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They’re addicted to UFC fame - Former champ Pettis tells fighters to pick ‘guaranteed money’ instead

“I’ve got fighters that will say no to more money just to get on The Contender Series.”

Anthony Pettis during an interview in New York City.
Anthony Pettis during an interview in New York City.
Photo by Amy Kaplan/Icon Sportswire via Getty Images

Even with the existence of other promotions, it is undeniable that the UFC is still the most prominent name in the game today. But even with that high-profile reputation, many fighters tend to find greener pastures in other companies.

Former UFC champion Anthony Pettis, for one, is now seemingly more content as a PFL (Professional Fighter’s League) MMA fighter. And in his recent in-studio guesting on the MMA Hour, he spoke about how many of his fellow competitors prefer the fame and hype that being in the UFC brings.

“It’s weird. I think the fame that comes with fighting in the UFC, these fighters are addicted to that. They want that more than the guarantee,” he said. “They’re like, I’m willing to risk not getting paid a certain amount to get the fame that comes with it and the recognition that comes with fighting on a UFC fight card.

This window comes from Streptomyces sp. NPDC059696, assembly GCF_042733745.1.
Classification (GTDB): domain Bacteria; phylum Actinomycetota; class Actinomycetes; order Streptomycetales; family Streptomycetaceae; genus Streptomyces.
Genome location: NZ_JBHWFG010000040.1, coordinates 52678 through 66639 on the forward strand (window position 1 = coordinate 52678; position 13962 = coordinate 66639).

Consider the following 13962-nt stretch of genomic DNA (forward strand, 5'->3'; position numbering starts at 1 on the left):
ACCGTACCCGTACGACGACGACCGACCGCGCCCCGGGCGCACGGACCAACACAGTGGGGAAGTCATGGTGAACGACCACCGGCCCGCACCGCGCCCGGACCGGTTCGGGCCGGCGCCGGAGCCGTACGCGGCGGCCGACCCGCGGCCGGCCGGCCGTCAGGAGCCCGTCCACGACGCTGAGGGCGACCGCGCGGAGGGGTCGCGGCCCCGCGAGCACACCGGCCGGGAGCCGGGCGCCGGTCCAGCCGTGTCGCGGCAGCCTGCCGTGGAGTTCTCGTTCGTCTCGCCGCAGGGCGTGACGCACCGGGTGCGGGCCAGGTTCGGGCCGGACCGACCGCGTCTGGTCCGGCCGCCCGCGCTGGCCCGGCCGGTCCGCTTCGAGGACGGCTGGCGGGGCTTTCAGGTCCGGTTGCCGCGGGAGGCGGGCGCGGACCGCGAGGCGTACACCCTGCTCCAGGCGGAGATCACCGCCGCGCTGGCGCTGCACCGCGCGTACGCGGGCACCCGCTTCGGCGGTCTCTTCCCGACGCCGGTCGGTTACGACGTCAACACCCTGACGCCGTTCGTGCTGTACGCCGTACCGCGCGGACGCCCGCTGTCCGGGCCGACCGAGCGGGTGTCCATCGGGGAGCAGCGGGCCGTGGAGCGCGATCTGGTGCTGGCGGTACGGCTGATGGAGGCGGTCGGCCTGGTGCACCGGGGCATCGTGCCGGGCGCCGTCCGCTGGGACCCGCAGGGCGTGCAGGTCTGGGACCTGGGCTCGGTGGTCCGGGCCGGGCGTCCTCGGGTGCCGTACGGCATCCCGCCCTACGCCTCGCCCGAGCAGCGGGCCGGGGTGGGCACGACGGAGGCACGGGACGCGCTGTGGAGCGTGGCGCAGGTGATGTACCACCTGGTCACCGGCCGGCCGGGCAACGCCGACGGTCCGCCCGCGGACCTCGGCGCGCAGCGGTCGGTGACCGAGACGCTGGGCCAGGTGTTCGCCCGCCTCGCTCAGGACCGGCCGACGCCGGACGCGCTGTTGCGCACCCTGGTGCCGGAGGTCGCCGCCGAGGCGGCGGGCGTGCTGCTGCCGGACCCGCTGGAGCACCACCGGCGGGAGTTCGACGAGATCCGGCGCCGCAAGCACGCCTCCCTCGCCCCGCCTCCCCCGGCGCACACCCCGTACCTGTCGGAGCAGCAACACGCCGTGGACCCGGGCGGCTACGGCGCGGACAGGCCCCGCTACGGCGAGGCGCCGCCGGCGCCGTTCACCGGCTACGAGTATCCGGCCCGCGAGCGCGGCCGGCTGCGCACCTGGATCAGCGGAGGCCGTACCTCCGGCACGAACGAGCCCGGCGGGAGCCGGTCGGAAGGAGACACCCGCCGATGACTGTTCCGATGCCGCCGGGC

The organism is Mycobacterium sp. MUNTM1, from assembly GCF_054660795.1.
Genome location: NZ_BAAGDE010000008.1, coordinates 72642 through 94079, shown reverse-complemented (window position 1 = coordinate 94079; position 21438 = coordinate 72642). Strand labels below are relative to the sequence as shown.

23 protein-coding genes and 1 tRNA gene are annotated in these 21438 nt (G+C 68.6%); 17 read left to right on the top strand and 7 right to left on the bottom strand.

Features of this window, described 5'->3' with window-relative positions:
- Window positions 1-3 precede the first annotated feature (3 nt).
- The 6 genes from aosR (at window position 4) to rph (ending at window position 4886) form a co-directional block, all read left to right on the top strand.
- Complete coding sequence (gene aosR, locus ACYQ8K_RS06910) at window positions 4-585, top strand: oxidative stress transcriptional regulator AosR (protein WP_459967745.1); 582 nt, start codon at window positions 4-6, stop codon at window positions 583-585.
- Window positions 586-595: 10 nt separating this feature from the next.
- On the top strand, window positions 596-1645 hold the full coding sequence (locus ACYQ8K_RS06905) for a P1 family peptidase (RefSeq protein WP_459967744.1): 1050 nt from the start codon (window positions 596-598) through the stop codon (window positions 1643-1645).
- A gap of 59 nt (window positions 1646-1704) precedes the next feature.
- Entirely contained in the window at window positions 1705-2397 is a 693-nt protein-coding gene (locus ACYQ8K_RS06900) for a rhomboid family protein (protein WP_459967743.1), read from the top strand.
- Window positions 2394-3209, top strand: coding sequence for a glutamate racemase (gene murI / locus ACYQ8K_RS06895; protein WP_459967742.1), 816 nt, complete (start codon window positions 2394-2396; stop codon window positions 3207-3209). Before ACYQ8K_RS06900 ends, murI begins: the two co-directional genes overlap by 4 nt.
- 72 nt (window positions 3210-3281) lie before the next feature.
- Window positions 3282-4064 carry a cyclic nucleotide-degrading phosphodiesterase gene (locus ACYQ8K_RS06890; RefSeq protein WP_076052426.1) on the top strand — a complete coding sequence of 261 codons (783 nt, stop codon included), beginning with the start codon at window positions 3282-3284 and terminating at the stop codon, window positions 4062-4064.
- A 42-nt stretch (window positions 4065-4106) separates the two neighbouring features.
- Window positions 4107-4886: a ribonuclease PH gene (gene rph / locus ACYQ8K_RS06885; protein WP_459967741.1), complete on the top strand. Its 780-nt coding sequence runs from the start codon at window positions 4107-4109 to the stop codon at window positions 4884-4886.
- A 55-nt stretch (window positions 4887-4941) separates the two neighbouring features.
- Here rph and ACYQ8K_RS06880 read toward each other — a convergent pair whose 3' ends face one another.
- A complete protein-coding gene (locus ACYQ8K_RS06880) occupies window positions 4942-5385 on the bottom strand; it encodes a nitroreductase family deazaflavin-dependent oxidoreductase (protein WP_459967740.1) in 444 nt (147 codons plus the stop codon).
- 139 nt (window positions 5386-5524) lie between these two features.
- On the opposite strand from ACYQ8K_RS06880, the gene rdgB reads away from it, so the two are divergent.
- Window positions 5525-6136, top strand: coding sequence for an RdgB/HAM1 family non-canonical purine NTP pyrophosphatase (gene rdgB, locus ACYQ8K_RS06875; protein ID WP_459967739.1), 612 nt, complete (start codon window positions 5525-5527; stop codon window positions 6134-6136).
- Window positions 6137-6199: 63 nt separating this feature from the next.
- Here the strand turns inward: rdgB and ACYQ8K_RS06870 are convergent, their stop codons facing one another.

“The general public looks at the UFC like it’s the best place to fight, it’s the only place to fight. But as fighters, you’re supposed to take care of yourself. Most guys don’t get to fight as long as I got to fight. So I got to see all the phases of the MMA chain, from when the UFC got bought out to the WME, how those changes happened.”

As an example, Pettis revealed how many fighters would prefer to start at the bottom of the UFC totem pole.

“I’ve got fighters that will say no to more money just to get on ‘The Contender Series’ (DWCS),” he said.

“You can’t really do anything. You’re like, ‘Dude, this is guaranteed money – you can still build yourself and build your career – if that’s what makes sense for your career, then go to that.’

“But I think eventually, once the general public stops pushing that on fighters, then we’ll see fighters making different decisions.”

Ultimately, the 35-year-old Pettis has one piece of advice:

“I think fighters should definitely test the market. And there’s so many more organizations coming out now that are paying good guys. Eagle FC, Khabib’s show, they’re paying guys good money.”

Pettis signed with the PFL in 2021, and is so far on a 1-3 run. He last fought at PFL 5 in June against Stevie Ray and lost via second-round twister submission. The two are set for a rematch in the semis of the lightweight tournament at PFL 7 on August 5th.